Work is allocated across the shop’s various CNC production equipment based on several criteria. "Overall, we are looking at getting the best floor-to-floor time for the job," says Greg. "We calculate based on throughput and that includes all aspects such as setup, load/unload and tooling as well as cycle time. Cycle time alone is not sufficient for our needs."
Almost from the beginning, CNCMP has structured its production around complete machining in a single handling. The majority of its machine tools are equipped with live tooling, second spindles and automated loading using gantry robots and bar feeders. For its highest-volume work the shop uses a four-spindle chuck machine equipped with dual turrets and turn/mill capability.
Flexibility Makes Lighter Work
CNCMP runs diameters from ¾ inch to 14 inches across its stable of turning centers and cells. The majority of its volume production strategy is built around three manufacturers with each bringing something a little different to the table.
Arranging like machines in cells gives the flexibility of a single turning center with the production capacity of a multi-spindle. For example, one cell is comprised of four Mazak Multiplex machines. Each machine has twin spindles with 8-inch chucks. The machines are designed to run two identical parts or perform first and second operations on one part. "It’s really like having an eight-spindle cell," says Greg. "We have the flexibility to run a variety of combinations of jobs across it."
Another cell is comprised of two, four-axis dual-spindle Okuma turning centers. They are serviced by two programmable gantry robot loaders and a turn over station. The cell can process parts as large as 8.26-inch diameter. Each machine has dual turrets that can both be in the cut at the same time allowing cycle times of 25 seconds.
Facing this cell is a newer Okuma cell for making smaller-diameter parts. It’s configured with twin spindles located side by side and loaded by a gantry loader. The machine uses a sliding headstock variation for rapid production of smaller parts.
For the higher-volume part runs, a four-spindle Kitako multi-spindle machine is used. Turning capacity for this machine is 5.9 inches in diameter. It is a three-axis dual-turret machine fed by a robot loader and uses a turn over station. Each turret is capable of milling and turning, eliminating the need for secondary operations. When I visited the shop, it was running a large lot of forgings.
These cells make up the majority volume production capability. The balance of production is spread across numerous other turning machines from single-spindle to B-axis multitasking. There’s a lot of turning capacity in this shop, which gives CNCMP the ability to assign jobs to the machines best suited to perform them.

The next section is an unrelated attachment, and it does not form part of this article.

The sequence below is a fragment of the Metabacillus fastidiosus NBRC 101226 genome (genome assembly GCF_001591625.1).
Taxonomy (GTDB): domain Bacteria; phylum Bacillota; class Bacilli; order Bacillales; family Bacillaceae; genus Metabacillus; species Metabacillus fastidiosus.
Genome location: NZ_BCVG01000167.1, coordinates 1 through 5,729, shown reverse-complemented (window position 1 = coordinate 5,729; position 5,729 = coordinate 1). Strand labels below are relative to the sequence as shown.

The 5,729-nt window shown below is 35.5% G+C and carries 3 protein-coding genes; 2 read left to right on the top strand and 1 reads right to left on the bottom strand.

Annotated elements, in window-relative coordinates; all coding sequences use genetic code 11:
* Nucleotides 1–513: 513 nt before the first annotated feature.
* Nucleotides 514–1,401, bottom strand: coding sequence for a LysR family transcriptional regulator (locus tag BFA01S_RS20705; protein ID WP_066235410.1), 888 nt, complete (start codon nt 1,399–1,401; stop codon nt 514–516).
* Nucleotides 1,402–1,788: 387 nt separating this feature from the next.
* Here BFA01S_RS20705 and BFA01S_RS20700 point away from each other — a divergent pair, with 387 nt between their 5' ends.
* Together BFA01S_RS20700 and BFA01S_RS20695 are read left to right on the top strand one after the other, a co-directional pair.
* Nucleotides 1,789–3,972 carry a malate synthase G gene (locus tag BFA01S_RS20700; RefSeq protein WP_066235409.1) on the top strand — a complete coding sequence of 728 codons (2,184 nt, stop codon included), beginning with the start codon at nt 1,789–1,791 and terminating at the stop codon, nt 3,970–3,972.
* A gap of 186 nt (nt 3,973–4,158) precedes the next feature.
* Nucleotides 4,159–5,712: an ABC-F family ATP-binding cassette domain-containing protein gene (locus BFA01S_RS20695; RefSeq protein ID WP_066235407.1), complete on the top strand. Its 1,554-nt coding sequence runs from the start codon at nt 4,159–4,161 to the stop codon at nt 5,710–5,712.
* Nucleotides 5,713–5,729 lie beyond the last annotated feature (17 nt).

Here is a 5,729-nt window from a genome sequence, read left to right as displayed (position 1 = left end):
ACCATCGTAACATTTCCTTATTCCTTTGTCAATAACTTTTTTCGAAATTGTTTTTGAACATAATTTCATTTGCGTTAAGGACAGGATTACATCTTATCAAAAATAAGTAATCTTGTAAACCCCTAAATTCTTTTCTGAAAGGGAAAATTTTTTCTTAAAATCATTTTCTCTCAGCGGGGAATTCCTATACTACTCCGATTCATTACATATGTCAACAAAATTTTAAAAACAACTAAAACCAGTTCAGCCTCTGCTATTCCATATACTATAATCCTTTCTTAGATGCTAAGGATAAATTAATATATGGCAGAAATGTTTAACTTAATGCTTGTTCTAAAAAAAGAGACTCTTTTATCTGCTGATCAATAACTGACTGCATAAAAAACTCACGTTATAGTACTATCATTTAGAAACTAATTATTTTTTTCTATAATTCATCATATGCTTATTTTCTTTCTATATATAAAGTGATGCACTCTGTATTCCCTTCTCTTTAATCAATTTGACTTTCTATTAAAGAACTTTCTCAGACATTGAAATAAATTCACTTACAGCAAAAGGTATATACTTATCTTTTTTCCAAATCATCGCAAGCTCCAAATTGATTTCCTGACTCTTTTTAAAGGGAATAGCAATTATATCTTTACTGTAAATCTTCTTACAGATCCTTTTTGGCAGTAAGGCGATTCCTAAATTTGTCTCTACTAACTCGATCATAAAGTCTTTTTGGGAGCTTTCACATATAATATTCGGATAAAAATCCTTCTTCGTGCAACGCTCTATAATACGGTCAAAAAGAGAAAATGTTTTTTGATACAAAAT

Greg breaks down part volume allocations like this: Jobs from 5 to 800 pieces go to the single-spindle or stand-alone turning centers; volumes of 800 to 20,000 are assigned to the turning cells; and part runs of more than 20,000 go to the multi-spindle. He also allocates work among the cells based on load/unload times and ease of change-over.
"Generally, our production cells all run similar cycle times in the cut," he says. "Differences come from load/unload times and ease of change-over. For example the Okuma cells, which use two gantry loaders, exchange parts in about 8 seconds. The Multiplex cell takes about 12 seconds. On the other hand, change-over on the Mazak is faster and easier. The Kitako is the most difficult to change-over. However, because of its four-spindle design, load/unload time is free. That’s why we use it for the longest runs. This machine’s twin turrets work on the two lower spindles while the gantry loader exchanges parts on the top two spindles. Two parts are machined while two parts are exchanged—zero load/unload time."
One Busy Department
Keeping the 50-plus machines fed with blanks requires a production department of a different ilk. At CNCMP, production sawing is where the machining process begins. The shop uses 52100 bearing steel tube across the board. Its band saws are augmented by two production cutoff machines that, depending on the width of the bearing race, can cut as many as four blanks at once.
The company keeps an inventory of more than $2 million of tube stock on hand to help it be responsive to quick delivery requests. "In a niche like ours, we have to be able to respond better and faster than competition," says Greg. "Often, it’s less a question of price and more about delivery. That philosophy of throughput drives the business."
A Nice Niche
CNCMP has carved out a nice business niche. Its mix of turning options from hand-loaded two-axis turning centers to fully automated multi-spindle machines allows tremendous flexibility for scheduling work through the job shop.
The shop has a machine tool replacement program with a 4- to 5-year cycle. In part, the program’s purpose is to replace worn equipment, but it is also implemented to take advantage of the most up-to-date technology.
Turning bearing races allows, with a few exceptions for specials, use of standard tooling that can usually carry over from job to job. Greg’s industrial distributorship gives his shop an advantage of acting as a "beta-site" for cutting tool companies it carries. "We represent Sandvik, Valenite, Seco and Kennametal tooling lines and do tests here for them," Greg says. "It allows us to continuously improve our process technology."
As an intermediary production step for its OEM customers, the ability to make parts that are better than industry standards and save the OEM production costs in its proprietary operation makes a compelling case to continue using CNCMP. All in all, this shop is a nice example of successful manufacturing.